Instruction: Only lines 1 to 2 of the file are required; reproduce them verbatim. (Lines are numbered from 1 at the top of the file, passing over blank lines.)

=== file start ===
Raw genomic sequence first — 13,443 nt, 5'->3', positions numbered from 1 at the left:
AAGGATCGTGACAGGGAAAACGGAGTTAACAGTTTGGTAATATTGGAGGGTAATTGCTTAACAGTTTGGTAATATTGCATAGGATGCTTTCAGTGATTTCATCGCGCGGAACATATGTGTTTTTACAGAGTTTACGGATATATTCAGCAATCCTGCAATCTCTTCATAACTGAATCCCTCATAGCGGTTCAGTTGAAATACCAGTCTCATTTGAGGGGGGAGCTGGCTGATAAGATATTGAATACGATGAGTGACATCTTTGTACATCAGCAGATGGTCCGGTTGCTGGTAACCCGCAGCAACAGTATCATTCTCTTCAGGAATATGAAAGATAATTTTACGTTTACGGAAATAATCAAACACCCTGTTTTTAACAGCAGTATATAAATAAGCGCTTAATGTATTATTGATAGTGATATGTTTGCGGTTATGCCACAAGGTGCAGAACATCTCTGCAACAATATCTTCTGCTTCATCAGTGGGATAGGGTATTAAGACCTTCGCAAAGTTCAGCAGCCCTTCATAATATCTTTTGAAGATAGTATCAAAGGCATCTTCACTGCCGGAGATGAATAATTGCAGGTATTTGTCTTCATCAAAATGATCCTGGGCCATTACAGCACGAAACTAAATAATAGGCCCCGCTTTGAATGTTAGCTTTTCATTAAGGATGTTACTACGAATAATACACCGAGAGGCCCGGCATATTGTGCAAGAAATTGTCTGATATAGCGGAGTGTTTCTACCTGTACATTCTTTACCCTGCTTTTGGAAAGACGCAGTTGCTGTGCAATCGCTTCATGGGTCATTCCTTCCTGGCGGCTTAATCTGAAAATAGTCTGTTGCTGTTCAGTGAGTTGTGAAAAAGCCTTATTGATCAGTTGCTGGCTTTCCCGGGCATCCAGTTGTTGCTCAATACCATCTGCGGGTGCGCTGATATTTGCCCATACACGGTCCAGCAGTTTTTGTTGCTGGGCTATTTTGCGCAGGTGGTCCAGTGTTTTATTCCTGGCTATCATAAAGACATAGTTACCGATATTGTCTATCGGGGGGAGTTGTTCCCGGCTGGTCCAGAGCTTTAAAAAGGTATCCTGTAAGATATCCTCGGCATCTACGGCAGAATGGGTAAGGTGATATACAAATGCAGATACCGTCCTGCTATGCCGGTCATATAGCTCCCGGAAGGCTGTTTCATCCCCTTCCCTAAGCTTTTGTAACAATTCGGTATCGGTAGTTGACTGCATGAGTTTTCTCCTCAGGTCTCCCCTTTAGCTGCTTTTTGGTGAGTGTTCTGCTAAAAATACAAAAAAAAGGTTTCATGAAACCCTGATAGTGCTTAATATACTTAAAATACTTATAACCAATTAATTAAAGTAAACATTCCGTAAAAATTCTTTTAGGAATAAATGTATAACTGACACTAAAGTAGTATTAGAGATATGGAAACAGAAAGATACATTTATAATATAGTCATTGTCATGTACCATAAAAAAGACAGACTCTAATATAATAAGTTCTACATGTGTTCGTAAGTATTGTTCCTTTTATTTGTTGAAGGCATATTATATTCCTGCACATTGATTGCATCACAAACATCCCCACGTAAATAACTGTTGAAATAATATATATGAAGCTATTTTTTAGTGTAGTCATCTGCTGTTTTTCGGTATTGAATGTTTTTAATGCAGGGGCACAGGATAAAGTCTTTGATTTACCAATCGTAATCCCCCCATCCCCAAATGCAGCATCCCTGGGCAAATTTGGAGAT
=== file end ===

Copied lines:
Raw genomic sequence first — 13,443 nt, 5'->3', positions numbered from 1 at the left:
AAGGATCGTGACAGGGAAAACGGAGTTAACAGTTTGGTAATATTGGAGGGTAATTGCTTAACAGTTTGGTAATATTGCATAGGATGCTTTCAGTGATTTCATCGCGCGGAACATATGTGTTTTTACAGAGTTTACGGATATATTCAGCAATCCTGCAATCTCTTCATAACTGAATCCCTCATAGCGGTTCAGTTGAAATACCAGTCTCATTTGAGGGGGGAGCTGGCTGATAAGATATTGAATACGATGAGTGACATCTTTGTACATCAGCAGATGGTCCGGTTGCTGGTAACCCGCAGCAACAGTATCATTCTCTTCAGGAATATGAAAGATAATTTTACGTTTACGGAAATAATCAAACACCCTGTTTTTAACAGCAGTATATAAATAAGCGCTTAATGTATTATTGATAGTGATATGTTTGCGGTTATGCCACAAGGTGCAGAACATCTCTGCAACAATATCTTCTGCTTCATCAGTGGGATAGGGTATTAAGACCTTCGCAAAGTTCAGCAGCCCTTCATAATATCTTTTGAAGATAGTATCAAAGGCATCTTCACTGCCGGAGATGAATAATTGCAGGTATTTGTCTTCATCAAAATGATCCTGGGCCATTACAGCACGAAACTAAATAATAGGCCCCGCTTTGAATGTTAGCTTTTCATTAAGGATGTTACTACGAATAATACACCGAGAGGCCCGGCATATTGTGCAAGAAATTGTCTGATATAGCGGAGTGTTTCTACCTGTACATTCTTTACCCTGCTTTTGGAAAGACGCAGTTGCTGTGCAATCGCTTCATGGGTCATTCCTTCCTGGCGGCTTAATCTGAAAATAGTCTGTTGCTGTTCAGTGAGTTGTGAAAAAGCCTTATTGATCAGTTGCTGGCTTTCCCGGGCATCCAGTTGTTGCTCAATACCATCTGCGGGTGCGCTGATATTTGCCCATACACGGTCCAGCAGTTTTTGTTGCTGGGCTATTTTGCGCAGGTGGTCCAGTGTTTTATTCCTGGCTATCATAAAGACATAGTTACCGATATTGTCTATCGGGGGGAGTTGTTCCCGGCTGGTCCAGAGCTTTAAAAAGGTATCCTGTAAGATATCCTCGGCATCTACGGCAGAATGGGTAAGGTGATATACAAATGCAGATACCGTCCTGCTATGCCGGTCATATAGCTCCCGGAAGGCTGTTTCATCCCCTTCCCTAAGCTTTTGTAACAATTCGGTATCGGTAGTTGACTGCATGAGTTTTCTCCTCAGGTCTCCCCTTTAGCTGCTTTTTGGTGAGTGTTCTGCTAAAAATACAAAAAAAAGGTTTCATGAAACCCTGATAGTGCTTAATATACTTAAAATACTTATAACCAATTAATTAAAGTAAACATTCCGTAAAAATTCTTTTAGGAATAAATGTATAACTGACACTAAAGTAGTATTAGAGATATGGAAACAGAAAGATACATTTATAATATAGTCATTGTCATGTACCATAAAAAAGACAGACTCTAATATAATAAGTTCTACATGTGTTCGTAAGTATTGTTCCTTTTATTTGTTGAAGGCATATTATATTCCTGCACATTGATTGCATCACAAACATCCCCACGTAAATAACTGTTGAAATAATATATATGAAGCTATTTTTTAGTGTAGTCATCTGCTGTTTTTCGGTATTGAATGTTTTTAATGCAGGGGCACAGGATAAAGTCTTTGATTTACCAATCGTAATCCCCCCATCCCCAAATGCAGCATCCCTGGGCAAATTTGGAGAT